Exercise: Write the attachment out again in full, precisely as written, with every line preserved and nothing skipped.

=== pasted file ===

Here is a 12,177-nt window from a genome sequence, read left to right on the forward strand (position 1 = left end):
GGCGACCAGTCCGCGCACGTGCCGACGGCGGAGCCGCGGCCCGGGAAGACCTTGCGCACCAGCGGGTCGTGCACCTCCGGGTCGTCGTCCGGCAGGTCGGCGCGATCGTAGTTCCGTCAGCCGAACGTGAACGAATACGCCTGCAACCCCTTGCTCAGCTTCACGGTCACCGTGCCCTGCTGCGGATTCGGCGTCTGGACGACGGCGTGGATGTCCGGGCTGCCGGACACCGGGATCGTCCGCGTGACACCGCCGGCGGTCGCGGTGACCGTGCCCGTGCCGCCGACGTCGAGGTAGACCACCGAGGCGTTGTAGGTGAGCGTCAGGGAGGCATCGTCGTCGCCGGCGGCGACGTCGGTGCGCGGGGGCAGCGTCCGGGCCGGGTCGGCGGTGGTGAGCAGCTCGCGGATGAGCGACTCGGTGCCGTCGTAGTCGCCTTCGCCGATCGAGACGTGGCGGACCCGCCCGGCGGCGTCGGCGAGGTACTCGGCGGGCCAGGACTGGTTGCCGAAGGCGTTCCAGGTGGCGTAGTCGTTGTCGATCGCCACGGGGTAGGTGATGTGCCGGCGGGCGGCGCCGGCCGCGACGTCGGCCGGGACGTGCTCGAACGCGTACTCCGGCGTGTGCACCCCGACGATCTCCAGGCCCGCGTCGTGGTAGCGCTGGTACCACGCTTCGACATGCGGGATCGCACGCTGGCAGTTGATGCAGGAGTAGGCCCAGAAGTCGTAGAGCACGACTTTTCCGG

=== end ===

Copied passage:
Here is a 12,177-nt window from a genome sequence, read left to right on the forward strand (position 1 = left end):
GGCGACCAGTCCGCGCACGTGCCGACGGCGGAGCCGCGGCCCGGGAAGACCTTGCGCACCAGCGGGTCGTGCACCTCCGGGTCGTCGTCCGGCAGGTCGGCGCGATCGTAGTTCCGTCAGCCGAACGTGAACGAATACGCCTGCAACCCCTTGCTCAGCTTCACGGTCACCGTGCCCTGCTGCGGATTCGGCGTCTGGACGACGGCGTGGATGTCCGGGCTGCCGGACACCGGGATCGTCCGCGTGACACCGCCGGCGGTCGCGGTGACCGTGCCCGTGCCGCCGACGTCGAGGTAGACCACCGAGGCGTTGTAGGTGAGCGTCAGGGAGGCATCGTCGTCGCCGGCGGCGACGTCGGTGCGCGGGGGCAGCGTCCGGGCCGGGTCGGCGGTGGTGAGCAGCTCGCGGATGAGCGACTCGGTGCCGTCGTAGTCGCCTTCGCCGATCGAGACGTGGCGGACCCGCCCGGCGGCGTCGGCGAGGTACTCGGCGGGCCAGGACTGGTTGCCGAAGGCGTTCCAGGTGGCGTAGTCGTTGTCGATCGCCACGGGGTAGGTGATGTGCCGGCGGGCGGCGCCGGCCGCGACGTCGGCCGGGACGTGCTCGAACGCGTACTCCGGCGTGTGCACCCCGACGATCTCCAGGCCCGCGTCGTGGTAGCGCTGGTACCACGCTTCGACATGCGGGATCGCACGCTGGCAGTTGATGCAGGAGTAGGCCCAGAAGTCGTAGAGCACGACTTTTCCGG